The contradiction in the school uniform debate
Schoolblazer sheds light on the unethical practices happening around the world in the manufacture of school uniforms, and how it is promoting respect for workers’ rights
There’s an interesting contradiction inherent in the ethics and environment debates currently taking place.
On the one hand, retailers need to reduce single-use plastics, their carbon footprint and their reliance on non-sustainable materials. On the other, they are under increasing pressure from all sides to reduce their prices to meet the demand for quality garments at bargain-basement prices. Back-to-school has become a flashpoint, with parents opting for basic uniform sets from popular retailers that sell for as little as £3.75.
Great price. But at what cost?
Whereas with, for example, single-use plastics, we are more active consumers, choosing to use a ‘bag for life’ or refusing a bag altogether at checkout, when it comes to ethics, we are prepared to ‘buy’ what manufacturers are telling us about their ethical trade practices, just as long as we don’t have to give up getting what we want. We are unprepared to face the inconvenience of the so-called truths that we are not being told. We want to purchase something that gives us change from a tenner while leaving our consciences intact.
Here are just a few hard facts
Ethical trade abuses continue unchecked in developing countries, with little regulation or accountability
Bangladeshi workers are making uniforms for UK budget retailers that sell for less than the cost of the uniforms they have to buy for their own children. And they can’t afford to buy them.
If you think sourcing your garments in the UK/EU is a safe bet, think again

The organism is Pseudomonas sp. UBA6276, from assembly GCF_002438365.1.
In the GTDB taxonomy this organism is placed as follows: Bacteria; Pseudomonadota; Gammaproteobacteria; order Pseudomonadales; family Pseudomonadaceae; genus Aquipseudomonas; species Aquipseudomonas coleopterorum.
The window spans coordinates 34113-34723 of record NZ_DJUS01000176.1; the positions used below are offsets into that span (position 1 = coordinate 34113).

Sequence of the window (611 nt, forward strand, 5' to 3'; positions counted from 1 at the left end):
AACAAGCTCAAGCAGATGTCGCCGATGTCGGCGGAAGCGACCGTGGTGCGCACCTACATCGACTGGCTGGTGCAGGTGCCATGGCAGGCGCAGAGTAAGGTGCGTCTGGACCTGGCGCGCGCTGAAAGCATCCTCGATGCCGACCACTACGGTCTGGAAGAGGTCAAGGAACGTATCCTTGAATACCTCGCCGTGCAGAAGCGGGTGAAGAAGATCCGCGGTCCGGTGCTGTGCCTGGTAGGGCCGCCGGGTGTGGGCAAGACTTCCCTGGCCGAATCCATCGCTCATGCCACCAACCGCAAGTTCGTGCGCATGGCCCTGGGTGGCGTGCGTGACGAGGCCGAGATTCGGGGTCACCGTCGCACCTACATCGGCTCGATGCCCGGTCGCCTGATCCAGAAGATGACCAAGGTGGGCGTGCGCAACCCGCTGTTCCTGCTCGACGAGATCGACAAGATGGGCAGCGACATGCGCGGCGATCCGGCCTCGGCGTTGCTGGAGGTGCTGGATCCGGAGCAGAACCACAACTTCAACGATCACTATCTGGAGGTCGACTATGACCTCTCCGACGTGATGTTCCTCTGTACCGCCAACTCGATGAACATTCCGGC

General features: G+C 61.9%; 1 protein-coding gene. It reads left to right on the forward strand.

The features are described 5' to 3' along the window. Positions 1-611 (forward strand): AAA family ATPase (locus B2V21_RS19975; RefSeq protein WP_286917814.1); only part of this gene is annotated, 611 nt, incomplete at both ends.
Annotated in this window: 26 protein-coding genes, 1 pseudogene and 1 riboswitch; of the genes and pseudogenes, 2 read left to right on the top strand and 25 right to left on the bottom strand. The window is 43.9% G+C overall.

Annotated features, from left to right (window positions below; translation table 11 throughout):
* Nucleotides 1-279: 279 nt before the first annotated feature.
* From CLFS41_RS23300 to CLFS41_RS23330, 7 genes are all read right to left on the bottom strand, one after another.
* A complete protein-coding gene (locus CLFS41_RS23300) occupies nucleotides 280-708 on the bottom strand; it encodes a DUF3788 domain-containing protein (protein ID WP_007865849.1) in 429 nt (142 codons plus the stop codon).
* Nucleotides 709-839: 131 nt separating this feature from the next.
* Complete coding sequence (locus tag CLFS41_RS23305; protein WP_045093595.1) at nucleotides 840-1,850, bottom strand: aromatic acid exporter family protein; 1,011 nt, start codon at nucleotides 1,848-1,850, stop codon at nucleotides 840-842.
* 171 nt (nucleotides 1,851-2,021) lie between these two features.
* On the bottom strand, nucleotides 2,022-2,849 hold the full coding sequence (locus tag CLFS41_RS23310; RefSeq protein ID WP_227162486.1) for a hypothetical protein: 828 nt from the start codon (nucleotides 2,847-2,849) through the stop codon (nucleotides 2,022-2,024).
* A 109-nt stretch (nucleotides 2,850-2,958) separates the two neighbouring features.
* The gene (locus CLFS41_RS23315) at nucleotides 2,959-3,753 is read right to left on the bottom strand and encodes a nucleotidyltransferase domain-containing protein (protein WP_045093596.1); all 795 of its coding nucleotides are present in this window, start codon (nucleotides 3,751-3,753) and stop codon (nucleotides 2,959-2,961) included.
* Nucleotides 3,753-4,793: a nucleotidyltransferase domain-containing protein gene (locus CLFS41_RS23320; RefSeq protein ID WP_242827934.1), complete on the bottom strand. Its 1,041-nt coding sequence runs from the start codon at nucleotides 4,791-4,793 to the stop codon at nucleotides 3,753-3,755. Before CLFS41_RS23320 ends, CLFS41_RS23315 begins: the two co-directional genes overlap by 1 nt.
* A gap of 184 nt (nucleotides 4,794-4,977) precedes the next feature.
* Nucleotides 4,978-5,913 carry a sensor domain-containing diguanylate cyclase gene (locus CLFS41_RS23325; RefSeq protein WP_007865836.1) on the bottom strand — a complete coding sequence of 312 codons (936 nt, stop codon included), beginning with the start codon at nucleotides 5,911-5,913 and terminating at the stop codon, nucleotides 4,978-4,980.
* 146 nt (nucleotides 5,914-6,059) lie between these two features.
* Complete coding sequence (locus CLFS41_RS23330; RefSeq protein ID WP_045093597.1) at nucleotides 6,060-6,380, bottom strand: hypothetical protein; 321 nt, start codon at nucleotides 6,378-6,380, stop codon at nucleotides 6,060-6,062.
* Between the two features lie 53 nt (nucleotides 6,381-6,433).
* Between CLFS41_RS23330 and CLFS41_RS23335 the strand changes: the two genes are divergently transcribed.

In Bulgaria, some textile workers do 24-hour shifts for less than €100 per month. The UK has been under the spotlight with the exposing of ‘dark factories’ in Leicester, where the average worker wage is £4.25 per hour.
High fashion doesn’t escape either
A high-profile Made in Italy label has been found to pay sweatshop wages of about 90p per hour.
This has to stop
As the leading uniform supplier to UK independent schools, Schoolblazer is determined to lead by example. To this end, it is the only specialist schoolwear retailer in the UK which is a member of the Ethical Trading Initiative – an alliance of companies, trade unions and NGOs that are promoting respect for workers’ rights around the globe. This includes freely chosen employment and union membership; safe, hygienic working conditions; no child labour; a living wage; reasonable working hours; regular employment; and freedom from discrimination and maltreatment.
While the environment is front and centre in the news and in our hearts and minds (as it should be), it’s critical that we look at the other side of the equation – the one that offers a fuller picture, yet which is being neglected, and to the detriment of both.
“We think it’s vital that we know about where our clothing is sourced, who is making it, and the conditions in which they are working,” says Schoolblazer co-founder, Tim James.
“Our mission is to create uniforms that are made to last, using designs that are classic to avoid the built-in obsolescence adopted by many fashion labels and lines, where styles are changed regularly and discarded easily.
“While taking care of our environment is critical, unless and until people are supported and remunerated well – until they thrive instead of simply eking out an existence – then they suffer, and the environment suffers along with them. Understanding this symbiotic relationship between the two is what is going to effect positive change for both.”
To find out more about Schoolblazer, visit: www.schoolblazer.com